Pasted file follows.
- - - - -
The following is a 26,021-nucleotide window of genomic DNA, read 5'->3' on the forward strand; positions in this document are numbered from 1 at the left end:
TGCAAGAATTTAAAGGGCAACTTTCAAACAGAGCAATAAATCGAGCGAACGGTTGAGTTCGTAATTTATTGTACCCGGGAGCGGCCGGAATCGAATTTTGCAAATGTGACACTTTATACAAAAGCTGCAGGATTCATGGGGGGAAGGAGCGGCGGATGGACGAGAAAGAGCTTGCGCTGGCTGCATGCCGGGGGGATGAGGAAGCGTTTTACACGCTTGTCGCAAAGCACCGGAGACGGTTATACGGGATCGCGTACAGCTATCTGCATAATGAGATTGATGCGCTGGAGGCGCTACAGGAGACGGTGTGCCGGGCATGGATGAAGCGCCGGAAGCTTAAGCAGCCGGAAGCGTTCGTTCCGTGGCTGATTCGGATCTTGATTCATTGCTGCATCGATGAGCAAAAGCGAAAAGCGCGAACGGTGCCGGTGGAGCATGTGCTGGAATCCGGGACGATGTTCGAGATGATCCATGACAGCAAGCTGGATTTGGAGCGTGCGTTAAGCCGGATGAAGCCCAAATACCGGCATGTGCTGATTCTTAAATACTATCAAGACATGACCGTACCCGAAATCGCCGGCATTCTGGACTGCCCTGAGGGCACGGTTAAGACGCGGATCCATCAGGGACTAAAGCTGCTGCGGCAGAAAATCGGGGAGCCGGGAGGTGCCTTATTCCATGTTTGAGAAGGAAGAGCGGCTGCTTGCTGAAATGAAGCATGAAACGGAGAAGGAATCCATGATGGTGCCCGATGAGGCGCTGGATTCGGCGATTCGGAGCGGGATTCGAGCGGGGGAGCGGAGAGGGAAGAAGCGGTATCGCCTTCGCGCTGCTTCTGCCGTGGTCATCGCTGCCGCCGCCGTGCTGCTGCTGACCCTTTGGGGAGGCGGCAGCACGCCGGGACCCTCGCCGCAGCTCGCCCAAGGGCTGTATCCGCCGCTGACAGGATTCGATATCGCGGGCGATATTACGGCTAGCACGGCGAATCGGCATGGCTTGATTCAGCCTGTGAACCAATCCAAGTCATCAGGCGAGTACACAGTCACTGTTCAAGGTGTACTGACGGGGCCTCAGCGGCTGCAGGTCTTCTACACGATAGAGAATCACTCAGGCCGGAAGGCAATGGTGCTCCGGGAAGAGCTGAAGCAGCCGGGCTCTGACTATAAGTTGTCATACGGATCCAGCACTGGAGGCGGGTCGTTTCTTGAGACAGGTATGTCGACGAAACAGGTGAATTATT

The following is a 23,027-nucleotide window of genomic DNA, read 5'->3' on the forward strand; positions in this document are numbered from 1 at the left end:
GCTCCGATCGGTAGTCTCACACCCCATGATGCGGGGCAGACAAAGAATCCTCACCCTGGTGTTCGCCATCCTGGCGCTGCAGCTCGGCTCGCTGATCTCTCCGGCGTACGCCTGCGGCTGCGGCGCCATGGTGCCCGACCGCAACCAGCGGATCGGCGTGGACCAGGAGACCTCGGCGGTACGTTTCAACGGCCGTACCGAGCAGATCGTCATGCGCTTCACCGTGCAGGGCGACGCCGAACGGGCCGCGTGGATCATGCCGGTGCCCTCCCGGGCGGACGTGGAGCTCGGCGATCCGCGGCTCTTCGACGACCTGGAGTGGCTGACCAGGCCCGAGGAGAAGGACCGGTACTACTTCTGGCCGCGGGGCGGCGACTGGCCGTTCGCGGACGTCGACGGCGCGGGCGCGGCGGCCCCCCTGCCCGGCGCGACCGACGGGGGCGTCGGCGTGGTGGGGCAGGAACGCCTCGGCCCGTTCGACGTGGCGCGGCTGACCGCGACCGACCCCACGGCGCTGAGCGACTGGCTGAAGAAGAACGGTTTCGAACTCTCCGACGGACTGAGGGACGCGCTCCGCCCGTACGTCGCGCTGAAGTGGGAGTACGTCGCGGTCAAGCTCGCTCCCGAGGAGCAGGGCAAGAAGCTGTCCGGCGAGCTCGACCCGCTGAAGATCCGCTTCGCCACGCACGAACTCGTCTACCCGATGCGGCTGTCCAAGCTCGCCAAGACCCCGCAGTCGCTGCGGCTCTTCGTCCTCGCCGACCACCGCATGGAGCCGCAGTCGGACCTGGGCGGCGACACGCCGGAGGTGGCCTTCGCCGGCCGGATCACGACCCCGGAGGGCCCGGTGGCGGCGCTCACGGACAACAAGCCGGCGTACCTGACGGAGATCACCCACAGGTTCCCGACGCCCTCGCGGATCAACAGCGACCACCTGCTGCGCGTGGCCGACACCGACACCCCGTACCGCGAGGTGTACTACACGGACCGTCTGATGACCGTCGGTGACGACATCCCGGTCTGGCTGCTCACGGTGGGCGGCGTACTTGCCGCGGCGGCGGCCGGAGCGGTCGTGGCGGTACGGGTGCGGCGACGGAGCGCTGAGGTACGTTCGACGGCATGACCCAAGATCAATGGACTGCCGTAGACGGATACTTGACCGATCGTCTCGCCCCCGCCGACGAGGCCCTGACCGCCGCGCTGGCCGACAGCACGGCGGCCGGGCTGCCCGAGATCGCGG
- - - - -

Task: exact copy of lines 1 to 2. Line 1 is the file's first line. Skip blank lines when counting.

The following is a 26,021-nucleotide window of genomic DNA, read 5'->3' on the forward strand; positions in this document are numbered from 1 at the left end:
TGCAAGAATTTAAAGGGCAACTTTCAAACAGAGCAATAAATCGAGCGAACGGTTGAGTTCGTAATTTATTGTACCCGGGAGCGGCCGGAATCGAATTTTGCAAATGTGACACTTTATACAAAAGCTGCAGGATTCATGGGGGGAAGGAGCGGCGGATGGACGAGAAAGAGCTTGCGCTGGCTGCATGCCGGGGGGATGAGGAAGCGTTTTACACGCTTGTCGCAAAGCACCGGAGACGGTTATACGGGATCGCGTACAGCTATCTGCATAATGAGATTGATGCGCTGGAGGCGCTACAGGAGACGGTGTGCCGGGCATGGATGAAGCGCCGGAAGCTTAAGCAGCCGGAAGCGTTCGTTCCGTGGCTGATTCGGATCTTGATTCATTGCTGCATCGATGAGCAAAAGCGAAAAGCGCGAACGGTGCCGGTGGAGCATGTGCTGGAATCCGGGACGATGTTCGAGATGATCCATGACAGCAAGCTGGATTTGGAGCGTGCGTTAAGCCGGATGAAGCCCAAATACCGGCATGTGCTGATTCTTAAATACTATCAAGACATGACCGTACCCGAAATCGCCGGCATTCTGGACTGCCCTGAGGGCACGGTTAAGACGCGGATCCATCAGGGACTAAAGCTGCTGCGGCAGAAAATCGGGGAGCCGGGAGGTGCCTTATTCCATGTTTGAGAAGGAAGAGCGGCTGCTTGCTGAAATGAAGCATGAAACGGAGAAGGAATCCATGATGGTGCCCGATGAGGCGCTGGATTCGGCGATTCGGAGCGGGATTCGAGCGGGGGAGCGGAGAGGGAAGAAGCGGTATCGCCTTCGCGCTGCTTCTGCCGTGGTCATCGCTGCCGCCGCCGTGCTGCTGCTGACCCTTTGGGGAGGCGGCAGCACGCCGGGACCCTCGCCGCAGCTCGCCCAAGGGCTGTATCCGCCGCTGACAGGATTCGATATCGCGGGCGATATTACGGCTAGCACGGCGAATCGGCATGGCTTGATTCAGCCTGTGAACCAATCCAAGTCATCAGGCGAGTACACAGTCACTGTTCAAGGTGTACTGACGGGGCCTCAGCGGCTGCAGGTCTTCTACACGATAGAGAATCACTCAGGCCGGAAGGCAATGGTGCTCCGGGAAGAGCTGAAGCAGCCGGGCTCTGACTATAAGTTGTCATACGGATCCAGCACTGGAGGCGGGTCGTTTCTTGAGACAGGTATGTCGACGAAACAGGTGAATTATT